Mr Redwood’s interventions during the Opposition Day Debate on Living Standards, 4 September

Mr John Redwood (Wokingham) (Con): I am glad that the hon. Lady is highlighting this issue. She is right that in the last couple of years under Labour there was a huge reduction in living standards, and the coalition Government have not yet reversed it. Does she now think that her party was wrong to implement policies of very high and rising energy and fuel prices, which are one of the main reasons people are in this bind?

Rachel Reeves (Leeds West) (Lab): I thank the right hon. Gentleman for that intervention. We have said that we would abolish Ofgem and create a new energy watchdog with real teeth to force energy companies to pass on price cuts when the cost of wholesale energy falls. Meanwhile, under this Prime Minister’s watch, energy giants are enjoying a £3.3 billion windfall. That shows the warped priorities of this out-of-touch Government. Rail fares are another example, increasing by up to 9% a year. We would apply strict caps. We have said that we would introduce a new legal right for passengers to be entitled to the cheapest ticket for their journey; this Government are giving powers back to train operating companies to increase some fares by up to another 5% beyond the cap. Again, that shows the warped priorities of this out-of-touch Government.

On housing, there are now 3.8 million households in the private rented sector, including more than 1 million with children. Research shows that many are being ripped off through hidden fees and charges costing tenants ÂŁ76 million a year.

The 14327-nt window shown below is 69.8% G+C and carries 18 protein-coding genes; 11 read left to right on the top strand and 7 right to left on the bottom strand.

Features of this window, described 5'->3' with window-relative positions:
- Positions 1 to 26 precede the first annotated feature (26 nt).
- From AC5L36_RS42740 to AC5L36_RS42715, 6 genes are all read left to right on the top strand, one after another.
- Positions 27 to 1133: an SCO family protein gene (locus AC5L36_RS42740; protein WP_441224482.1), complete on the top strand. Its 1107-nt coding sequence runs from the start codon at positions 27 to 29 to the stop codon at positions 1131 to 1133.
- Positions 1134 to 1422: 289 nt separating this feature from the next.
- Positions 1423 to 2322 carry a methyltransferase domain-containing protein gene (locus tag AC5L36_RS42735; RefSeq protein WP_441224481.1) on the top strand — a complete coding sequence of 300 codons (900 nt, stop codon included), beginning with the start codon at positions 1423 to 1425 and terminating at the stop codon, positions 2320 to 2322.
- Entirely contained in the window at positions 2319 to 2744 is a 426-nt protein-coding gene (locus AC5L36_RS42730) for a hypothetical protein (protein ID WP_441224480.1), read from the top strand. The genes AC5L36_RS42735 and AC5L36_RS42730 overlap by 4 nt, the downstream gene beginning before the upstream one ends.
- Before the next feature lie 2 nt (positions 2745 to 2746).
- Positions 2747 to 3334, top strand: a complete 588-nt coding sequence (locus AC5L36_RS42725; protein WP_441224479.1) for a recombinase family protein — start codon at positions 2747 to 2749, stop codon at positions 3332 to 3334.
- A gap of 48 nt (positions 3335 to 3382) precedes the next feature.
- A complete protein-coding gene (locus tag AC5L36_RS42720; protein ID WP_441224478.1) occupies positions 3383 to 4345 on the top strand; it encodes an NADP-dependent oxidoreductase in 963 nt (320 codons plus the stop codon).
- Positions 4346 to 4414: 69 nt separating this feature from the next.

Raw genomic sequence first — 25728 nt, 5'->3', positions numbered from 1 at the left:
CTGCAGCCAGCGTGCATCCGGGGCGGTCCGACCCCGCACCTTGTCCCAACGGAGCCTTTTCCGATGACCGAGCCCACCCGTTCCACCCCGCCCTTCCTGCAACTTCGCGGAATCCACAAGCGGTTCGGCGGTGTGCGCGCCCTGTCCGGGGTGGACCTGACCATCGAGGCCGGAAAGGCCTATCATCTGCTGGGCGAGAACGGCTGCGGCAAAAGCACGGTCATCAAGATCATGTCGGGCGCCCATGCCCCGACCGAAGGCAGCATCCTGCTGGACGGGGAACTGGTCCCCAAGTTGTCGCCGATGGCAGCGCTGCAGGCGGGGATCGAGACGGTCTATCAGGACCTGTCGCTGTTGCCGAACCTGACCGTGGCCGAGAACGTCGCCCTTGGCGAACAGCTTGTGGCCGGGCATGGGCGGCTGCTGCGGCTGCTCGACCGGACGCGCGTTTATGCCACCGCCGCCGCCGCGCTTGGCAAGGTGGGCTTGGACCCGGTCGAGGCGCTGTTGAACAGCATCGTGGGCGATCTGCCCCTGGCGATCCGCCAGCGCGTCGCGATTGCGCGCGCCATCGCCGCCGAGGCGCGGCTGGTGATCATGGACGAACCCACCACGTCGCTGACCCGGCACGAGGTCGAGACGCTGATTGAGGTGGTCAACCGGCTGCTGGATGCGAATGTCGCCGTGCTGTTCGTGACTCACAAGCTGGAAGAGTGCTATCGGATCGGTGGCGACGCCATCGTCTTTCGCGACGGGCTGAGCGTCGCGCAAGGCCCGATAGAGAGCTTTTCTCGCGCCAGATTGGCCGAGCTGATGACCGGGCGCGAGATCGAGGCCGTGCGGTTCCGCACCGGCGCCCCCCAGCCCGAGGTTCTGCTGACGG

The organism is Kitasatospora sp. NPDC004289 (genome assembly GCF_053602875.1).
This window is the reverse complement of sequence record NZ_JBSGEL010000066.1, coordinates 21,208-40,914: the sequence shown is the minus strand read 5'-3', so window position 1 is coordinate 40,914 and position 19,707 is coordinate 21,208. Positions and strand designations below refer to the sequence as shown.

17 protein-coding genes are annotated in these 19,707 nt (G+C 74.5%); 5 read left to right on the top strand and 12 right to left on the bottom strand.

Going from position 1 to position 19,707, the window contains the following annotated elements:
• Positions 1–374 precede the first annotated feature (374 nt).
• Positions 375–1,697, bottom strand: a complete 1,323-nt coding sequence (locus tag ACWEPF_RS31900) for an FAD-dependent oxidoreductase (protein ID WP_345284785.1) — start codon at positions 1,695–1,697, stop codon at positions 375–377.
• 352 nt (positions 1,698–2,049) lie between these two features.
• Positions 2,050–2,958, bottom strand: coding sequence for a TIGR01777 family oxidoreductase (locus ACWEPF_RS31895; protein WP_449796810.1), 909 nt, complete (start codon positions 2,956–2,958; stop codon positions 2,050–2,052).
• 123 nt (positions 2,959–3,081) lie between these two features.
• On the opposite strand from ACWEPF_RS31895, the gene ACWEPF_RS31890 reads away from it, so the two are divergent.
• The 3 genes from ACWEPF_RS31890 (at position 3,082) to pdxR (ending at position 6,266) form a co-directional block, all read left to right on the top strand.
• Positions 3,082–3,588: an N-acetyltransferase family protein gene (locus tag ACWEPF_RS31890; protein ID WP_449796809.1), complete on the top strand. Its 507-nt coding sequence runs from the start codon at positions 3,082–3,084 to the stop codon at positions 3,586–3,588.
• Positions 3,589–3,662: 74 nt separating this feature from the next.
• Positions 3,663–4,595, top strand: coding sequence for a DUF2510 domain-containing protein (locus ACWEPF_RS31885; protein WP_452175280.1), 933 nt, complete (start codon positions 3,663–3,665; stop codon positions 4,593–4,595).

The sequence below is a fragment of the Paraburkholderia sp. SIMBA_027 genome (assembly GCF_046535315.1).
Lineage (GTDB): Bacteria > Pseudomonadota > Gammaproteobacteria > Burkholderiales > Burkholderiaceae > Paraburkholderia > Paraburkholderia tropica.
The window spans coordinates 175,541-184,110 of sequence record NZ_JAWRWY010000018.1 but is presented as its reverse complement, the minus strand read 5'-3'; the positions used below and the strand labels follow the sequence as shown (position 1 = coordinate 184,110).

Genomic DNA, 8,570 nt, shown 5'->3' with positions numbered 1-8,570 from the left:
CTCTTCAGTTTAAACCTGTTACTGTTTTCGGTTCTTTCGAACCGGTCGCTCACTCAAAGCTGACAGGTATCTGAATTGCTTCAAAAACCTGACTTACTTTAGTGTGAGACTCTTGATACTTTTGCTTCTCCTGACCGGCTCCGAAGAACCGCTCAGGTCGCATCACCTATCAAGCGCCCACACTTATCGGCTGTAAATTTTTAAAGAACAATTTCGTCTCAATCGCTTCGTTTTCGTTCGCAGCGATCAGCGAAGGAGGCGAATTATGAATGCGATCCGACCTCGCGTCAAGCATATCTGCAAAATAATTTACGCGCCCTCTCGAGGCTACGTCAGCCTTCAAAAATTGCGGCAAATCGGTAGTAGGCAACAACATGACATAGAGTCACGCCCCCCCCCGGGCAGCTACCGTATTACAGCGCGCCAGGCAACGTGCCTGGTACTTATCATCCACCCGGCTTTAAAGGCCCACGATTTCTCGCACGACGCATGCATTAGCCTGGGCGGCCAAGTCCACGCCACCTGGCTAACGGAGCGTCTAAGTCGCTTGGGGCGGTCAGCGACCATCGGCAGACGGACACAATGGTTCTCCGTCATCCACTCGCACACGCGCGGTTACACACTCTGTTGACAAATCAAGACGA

Mr Redwood: I am glad that the Minister has said that we share Labour’s ambition for more people to have better paid jobs. Of course we want people to be better paid, but is not the best way for people to get a better paid job to start with a low-paid job and work their way up and get mentored and trained in the workplace?

The Financial Secretary to the Treasury (Greg Clark): My right hon. Friend makes a powerful point. Opposition Members should not be so disparaging about the chances that are being given to millions of people to find work, make progress, learn skills and acquire the necessary experience.
Mr Redwood: Does the Minister agree that President Obama’s economic policy, which has been much misrepresented and much praised by the Labour party, has included a far bigger budget deficit reduction, through spending cuts and tax rises, than anything done here, and that the American economy is growing faster for longer?

Greg Clark: My right hon. Friend is right that there is a global consensus, if I could put it that way, that responsibility in fiscal matters is the necessary condition to revive the economy. The only exception to that consensus continues to be Opposition Front Benchers.

We have cut our structural deficit by more than any G7 country. The deficit is forecast to fall this year, next year and the year after that. We have record low interest rates. We are investing more in infrastructure during this Parliament than the previous Parliament.

It is still a world of economic turbulence—let us be clear about that—but the evidence throughout the past few months is that Britain is on the mend. National income has grown for two successive quarters.